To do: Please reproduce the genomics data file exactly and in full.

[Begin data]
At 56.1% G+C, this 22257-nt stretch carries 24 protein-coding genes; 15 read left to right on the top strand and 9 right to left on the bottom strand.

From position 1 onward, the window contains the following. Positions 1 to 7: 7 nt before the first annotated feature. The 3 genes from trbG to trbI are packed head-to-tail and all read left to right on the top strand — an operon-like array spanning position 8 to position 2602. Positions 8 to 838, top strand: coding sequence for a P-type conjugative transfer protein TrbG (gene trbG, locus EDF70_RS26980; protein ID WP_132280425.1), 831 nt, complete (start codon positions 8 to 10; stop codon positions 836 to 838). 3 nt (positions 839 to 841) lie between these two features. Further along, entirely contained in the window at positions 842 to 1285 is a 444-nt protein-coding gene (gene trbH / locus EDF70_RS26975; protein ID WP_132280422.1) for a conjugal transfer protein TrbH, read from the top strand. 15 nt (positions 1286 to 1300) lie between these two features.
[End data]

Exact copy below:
At 56.1% G+C, this 22257-nt stretch carries 24 protein-coding genes; 15 read left to right on the top strand and 9 right to left on the bottom strand.

From position 1 onward, the window contains the following. Positions 1 to 7: 7 nt before the first annotated feature. The 3 genes from trbG to trbI are packed head-to-tail and all read left to right on the top strand — an operon-like array spanning position 8 to position 2602. Positions 8 to 838, top strand: coding sequence for a P-type conjugative transfer protein TrbG (gene trbG, locus EDF70_RS26980; protein ID WP_132280425.1), 831 nt, complete (start codon positions 8 to 10; stop codon positions 836 to 838). 3 nt (positions 839 to 841) lie between these two features. Further along, entirely contained in the window at positions 842 to 1285 is a 444-nt protein-coding gene (gene trbH / locus EDF70_RS26975; protein ID WP_132280422.1) for a conjugal transfer protein TrbH, read from the top strand. 15 nt (positions 1286 to 1300) lie between these two features.